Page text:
15 The Australian dollar and manufacturing exports: Shaping earnings and prospects 3. Trends in Australian manufacturing exports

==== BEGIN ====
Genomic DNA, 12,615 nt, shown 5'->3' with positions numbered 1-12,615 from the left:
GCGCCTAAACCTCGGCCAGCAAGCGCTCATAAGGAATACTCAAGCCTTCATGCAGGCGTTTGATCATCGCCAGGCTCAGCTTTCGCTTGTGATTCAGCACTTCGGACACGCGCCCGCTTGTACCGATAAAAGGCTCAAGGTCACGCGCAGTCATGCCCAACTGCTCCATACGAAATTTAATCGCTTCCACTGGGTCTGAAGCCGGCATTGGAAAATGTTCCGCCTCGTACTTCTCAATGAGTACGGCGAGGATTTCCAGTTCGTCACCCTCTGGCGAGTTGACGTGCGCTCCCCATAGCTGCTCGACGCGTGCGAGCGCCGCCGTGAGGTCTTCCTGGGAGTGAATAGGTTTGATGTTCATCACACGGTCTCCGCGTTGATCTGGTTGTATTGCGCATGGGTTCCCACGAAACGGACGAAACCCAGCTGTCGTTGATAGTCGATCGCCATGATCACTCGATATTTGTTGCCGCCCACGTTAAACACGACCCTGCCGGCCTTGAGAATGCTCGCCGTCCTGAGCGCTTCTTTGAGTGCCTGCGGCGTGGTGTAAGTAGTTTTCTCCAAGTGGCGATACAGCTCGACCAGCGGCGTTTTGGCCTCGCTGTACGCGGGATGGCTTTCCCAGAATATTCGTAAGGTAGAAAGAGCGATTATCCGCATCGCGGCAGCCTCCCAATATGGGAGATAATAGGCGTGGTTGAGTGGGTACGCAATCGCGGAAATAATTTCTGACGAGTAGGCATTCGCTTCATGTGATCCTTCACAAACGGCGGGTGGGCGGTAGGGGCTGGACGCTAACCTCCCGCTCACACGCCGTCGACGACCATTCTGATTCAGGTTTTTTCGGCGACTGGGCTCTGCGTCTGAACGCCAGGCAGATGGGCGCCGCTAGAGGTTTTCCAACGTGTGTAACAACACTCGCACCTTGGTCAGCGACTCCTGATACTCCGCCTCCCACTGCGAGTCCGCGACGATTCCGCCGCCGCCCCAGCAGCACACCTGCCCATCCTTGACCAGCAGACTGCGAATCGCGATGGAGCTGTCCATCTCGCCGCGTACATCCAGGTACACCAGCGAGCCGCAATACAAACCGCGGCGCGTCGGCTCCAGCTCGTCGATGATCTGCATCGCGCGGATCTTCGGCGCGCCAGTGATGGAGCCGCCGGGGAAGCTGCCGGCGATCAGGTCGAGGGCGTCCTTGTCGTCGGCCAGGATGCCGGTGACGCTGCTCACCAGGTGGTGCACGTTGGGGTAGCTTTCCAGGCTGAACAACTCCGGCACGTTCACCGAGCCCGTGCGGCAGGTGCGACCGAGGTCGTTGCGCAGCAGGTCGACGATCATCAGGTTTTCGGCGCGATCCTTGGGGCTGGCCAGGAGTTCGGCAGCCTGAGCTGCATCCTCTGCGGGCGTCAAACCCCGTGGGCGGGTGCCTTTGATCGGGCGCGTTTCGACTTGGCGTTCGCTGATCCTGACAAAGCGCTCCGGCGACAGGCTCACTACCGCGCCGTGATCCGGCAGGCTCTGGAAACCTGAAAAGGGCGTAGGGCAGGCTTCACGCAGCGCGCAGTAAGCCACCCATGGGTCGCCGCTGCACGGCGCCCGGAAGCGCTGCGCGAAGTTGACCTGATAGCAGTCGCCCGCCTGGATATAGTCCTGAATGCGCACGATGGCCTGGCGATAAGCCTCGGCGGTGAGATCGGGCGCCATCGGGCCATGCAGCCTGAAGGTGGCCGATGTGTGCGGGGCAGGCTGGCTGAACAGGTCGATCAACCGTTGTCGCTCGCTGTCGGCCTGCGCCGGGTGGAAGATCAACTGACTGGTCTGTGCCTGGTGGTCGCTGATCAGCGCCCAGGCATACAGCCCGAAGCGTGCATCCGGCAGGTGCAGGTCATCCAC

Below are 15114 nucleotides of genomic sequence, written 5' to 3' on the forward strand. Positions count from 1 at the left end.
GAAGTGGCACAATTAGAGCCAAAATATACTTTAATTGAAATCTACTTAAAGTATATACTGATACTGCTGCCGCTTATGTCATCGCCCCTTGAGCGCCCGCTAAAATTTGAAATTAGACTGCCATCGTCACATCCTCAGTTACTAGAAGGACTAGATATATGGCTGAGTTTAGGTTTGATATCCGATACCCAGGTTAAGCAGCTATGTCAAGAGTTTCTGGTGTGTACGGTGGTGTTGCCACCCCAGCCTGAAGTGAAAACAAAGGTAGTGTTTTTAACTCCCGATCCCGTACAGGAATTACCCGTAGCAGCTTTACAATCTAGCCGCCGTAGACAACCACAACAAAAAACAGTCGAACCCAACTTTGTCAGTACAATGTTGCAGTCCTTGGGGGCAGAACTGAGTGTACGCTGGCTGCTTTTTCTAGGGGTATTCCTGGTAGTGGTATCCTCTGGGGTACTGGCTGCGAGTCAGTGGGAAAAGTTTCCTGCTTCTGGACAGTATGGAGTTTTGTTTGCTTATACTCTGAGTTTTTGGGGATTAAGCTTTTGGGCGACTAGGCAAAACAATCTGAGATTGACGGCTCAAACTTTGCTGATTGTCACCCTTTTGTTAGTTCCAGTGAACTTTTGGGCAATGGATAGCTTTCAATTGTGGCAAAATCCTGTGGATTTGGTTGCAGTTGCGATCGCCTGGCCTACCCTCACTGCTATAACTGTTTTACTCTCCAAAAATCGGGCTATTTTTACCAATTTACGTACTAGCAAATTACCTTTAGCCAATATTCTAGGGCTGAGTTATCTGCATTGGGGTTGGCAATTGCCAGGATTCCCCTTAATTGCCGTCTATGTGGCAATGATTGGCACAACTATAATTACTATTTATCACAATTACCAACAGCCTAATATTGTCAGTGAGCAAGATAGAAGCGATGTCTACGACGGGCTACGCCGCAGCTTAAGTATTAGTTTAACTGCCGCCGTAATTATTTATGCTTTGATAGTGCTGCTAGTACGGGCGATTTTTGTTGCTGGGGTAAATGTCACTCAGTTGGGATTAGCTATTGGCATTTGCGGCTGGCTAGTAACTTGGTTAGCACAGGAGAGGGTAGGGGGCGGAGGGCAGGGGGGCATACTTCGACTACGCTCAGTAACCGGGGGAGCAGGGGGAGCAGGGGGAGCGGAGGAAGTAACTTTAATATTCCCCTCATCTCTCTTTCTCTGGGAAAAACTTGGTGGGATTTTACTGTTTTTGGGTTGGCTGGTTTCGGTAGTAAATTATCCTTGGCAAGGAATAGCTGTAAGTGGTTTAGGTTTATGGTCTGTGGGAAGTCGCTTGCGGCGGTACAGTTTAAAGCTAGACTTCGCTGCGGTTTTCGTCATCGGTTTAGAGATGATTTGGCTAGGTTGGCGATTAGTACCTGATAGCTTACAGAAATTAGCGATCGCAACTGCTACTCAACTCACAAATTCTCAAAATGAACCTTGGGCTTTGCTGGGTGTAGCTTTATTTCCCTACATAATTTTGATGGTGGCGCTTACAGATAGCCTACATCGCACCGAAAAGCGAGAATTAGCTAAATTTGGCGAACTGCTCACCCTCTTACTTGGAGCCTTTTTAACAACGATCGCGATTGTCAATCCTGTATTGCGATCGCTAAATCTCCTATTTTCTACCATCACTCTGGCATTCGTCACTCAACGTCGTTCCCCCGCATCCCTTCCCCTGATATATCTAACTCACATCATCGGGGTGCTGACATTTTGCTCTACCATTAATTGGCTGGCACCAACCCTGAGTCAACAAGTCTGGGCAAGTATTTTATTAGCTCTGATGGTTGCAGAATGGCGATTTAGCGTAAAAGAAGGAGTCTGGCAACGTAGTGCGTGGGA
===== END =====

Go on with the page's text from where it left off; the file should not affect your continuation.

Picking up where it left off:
16 The Australian dollar and manufacturing exports: Shaping earnings and prospects Defining ‘manufacturing exports’ particularly strong growth in the price of commodities The broadest measure of manufactured goods exports has caused the nominal value of metal product exports is on an industry of origin basis, in which Australian to increase significantly. In fact, on an industry of origin and New Zealand Standard Industrial Classifications basis, nearly two-thirds (66.0 per cent) of the growth in (ANZSIC) are used by the Australian Bureau of Statistics the nominal value of manufacturing exports between to group exports by ‘industry’. In 2006, the nominal 2003 and 2006 can be attributed to a lift in the price of value of Australian manufacturing exports on an metal product exports. industry of origin basis was $81.3 billion4. The nominal value of Australian manufacturing This represented nearly one half of the total value of exports in 2006, according to the RBA definition, was Australian merchandise exports (49.7 per cent). $31.5 billion6. However, this measure includes many commodities that have undergone only relatively basic transformation Historical growth in Australian (i.e. comparatively low levels of added value), primarily manufacturing exports mineral resource and agriculture products. Industry of Relative to the 1990s, growth in Australian origin data is also only available in nominal terms. manufactured goods exports has slowed markedly in the Further measures of manufactured exports (in current decade. both nominal and volume terms) are available from Throughout much of the 1990s, Australian Australian balance of payments (BOP) data. Using the manufacturers were able to gain new footholds in a Standard International Trade Classification (SITC) number of export markets, leading to strong rates of system, the BOP groups manufactured exports into export growth throughout most of the period. Annual three major categories: machinery; transport equipment; rates of export growth (in both nominal value and and other manufactures. The Reserve Bank of Australia volumes) are presented in Chart 1 (using the RBA (RBA) also defines beverages as a manufactured good5. definition of Australian manufacturing exports). The distinction between the two definitions of Between 1990 and 1999, the nominal value of Australian manufacturing exports is important. In recent years, manufacturing exports grew at an average annual rate of Chart 1 Annual manufacturing exports Chart 1: Manufacturing exports (annual percentage change) (annual percentage change) 30 25 20 15 Percentage 10 5 0 -5 -10 1990 1991 1992 1993 1994 1995 1996 1997 1998 1999 2000 2001 2002 2003 2004 2005 2006 Value Volumes Source: Australian Bureau of Statistics, ABS Cat. No. 5302.0 Balance of Payments and International Investment Position, Australia: December 2006. 4 Australian Bureau of Statistics, ABS Cat. No. 5368.0 International Trade in Goods and Services, Australia: February 2007. 5 Reserve Bank of Australia, Notes to Bulletin Statistical Tables, April 2007. 6 Australian Bureau of Statistics, ABS Cat. No. 5302.0 Balance of Payments and International Investment Position, Australia: December 2006.